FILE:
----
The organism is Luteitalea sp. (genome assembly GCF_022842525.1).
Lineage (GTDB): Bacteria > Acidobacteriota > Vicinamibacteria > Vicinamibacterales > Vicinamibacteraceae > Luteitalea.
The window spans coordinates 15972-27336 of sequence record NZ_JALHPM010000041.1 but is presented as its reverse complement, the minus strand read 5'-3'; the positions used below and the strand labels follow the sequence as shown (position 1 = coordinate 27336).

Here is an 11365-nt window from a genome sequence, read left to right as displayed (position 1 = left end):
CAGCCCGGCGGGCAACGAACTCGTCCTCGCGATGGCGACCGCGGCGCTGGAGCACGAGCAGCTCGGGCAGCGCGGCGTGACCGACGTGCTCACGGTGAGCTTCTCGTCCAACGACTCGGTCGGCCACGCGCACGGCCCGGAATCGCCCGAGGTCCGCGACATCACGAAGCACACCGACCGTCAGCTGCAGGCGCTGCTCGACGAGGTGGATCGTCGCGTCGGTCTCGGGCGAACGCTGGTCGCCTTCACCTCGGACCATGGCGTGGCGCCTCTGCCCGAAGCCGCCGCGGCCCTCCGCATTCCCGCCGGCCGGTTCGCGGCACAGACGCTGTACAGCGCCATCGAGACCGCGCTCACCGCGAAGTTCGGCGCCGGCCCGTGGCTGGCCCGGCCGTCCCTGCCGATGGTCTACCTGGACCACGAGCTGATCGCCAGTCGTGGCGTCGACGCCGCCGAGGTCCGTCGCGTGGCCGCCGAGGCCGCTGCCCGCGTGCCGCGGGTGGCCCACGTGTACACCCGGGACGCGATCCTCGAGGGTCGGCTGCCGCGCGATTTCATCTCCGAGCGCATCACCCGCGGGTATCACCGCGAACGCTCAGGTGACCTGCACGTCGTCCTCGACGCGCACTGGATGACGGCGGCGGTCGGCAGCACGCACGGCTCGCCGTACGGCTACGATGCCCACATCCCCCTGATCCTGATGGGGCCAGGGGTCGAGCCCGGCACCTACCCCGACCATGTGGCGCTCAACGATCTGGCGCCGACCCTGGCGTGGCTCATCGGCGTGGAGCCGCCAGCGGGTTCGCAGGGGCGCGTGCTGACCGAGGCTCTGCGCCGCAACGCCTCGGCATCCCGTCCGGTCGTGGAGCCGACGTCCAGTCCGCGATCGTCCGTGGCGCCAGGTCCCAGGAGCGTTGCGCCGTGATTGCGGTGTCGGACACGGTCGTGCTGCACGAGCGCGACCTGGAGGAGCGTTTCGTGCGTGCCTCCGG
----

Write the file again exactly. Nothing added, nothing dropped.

The organism is Luteitalea sp. (genome assembly GCF_022842525.1).
Lineage (GTDB): Bacteria > Acidobacteriota > Vicinamibacteria > Vicinamibacterales > Vicinamibacteraceae > Luteitalea.
The window spans coordinates 15972-27336 of sequence record NZ_JALHPM010000041.1 but is presented as its reverse complement, the minus strand read 5'-3'; the positions used below and the strand labels follow the sequence as shown (position 1 = coordinate 27336).

Here is an 11365-nt window from a genome sequence, read left to right as displayed (position 1 = left end):
CAGCCCGGCGGGCAACGAACTCGTCCTCGCGATGGCGACCGCGGCGCTGGAGCACGAGCAGCTCGGGCAGCGCGGCGTGACCGACGTGCTCACGGTGAGCTTCTCGTCCAACGACTCGGTCGGCCACGCGCACGGCCCGGAATCGCCCGAGGTCCGCGACATCACGAAGCACACCGACCGTCAGCTGCAGGCGCTGCTCGACGAGGTGGATCGTCGCGTCGGTCTCGGGCGAACGCTGGTCGCCTTCACCTCGGACCATGGCGTGGCGCCTCTGCCCGAAGCCGCCGCGGCCCTCCGCATTCCCGCCGGCCGGTTCGCGGCACAGACGCTGTACAGCGCCATCGAGACCGCGCTCACCGCGAAGTTCGGCGCCGGCCCGTGGCTGGCCCGGCCGTCCCTGCCGATGGTCTACCTGGACCACGAGCTGATCGCCAGTCGTGGCGTCGACGCCGCCGAGGTCCGTCGCGTGGCCGCCGAGGCCGCTGCCCGCGTGCCGCGGGTGGCCCACGTGTACACCCGGGACGCGATCCTCGAGGGTCGGCTGCCGCGCGATTTCATCTCCGAGCGCATCACCCGCGGGTATCACCGCGAACGCTCAGGTGACCTGCACGTCGTCCTCGACGCGCACTGGATGACGGCGGCGGTCGGCAGCACGCACGGCTCGCCGTACGGCTACGATGCCCACATCCCCCTGATCCTGATGGGGCCAGGGGTCGAGCCCGGCACCTACCCCGACCATGTGGCGCTCAACGATCTGGCGCCGACCCTGGCGTGGCTCATCGGCGTGGAGCCGCCAGCGGGTTCGCAGGGGCGCGTGCTGACCGAGGCTCTGCGCCGCAACGCCTCGGCATCCCGTCCGGTCGTGGAGCCGACGTCCAGTCCGCGATCGTCCGTGGCGCCAGGTCCCAGGAGCGTTGCGCCGTGATTGCGGTGTCGGACACGGTCGTGCTGCACGAGCGCGACCTGGAGGAGCGTTTCGTGCGTGCCTCCGG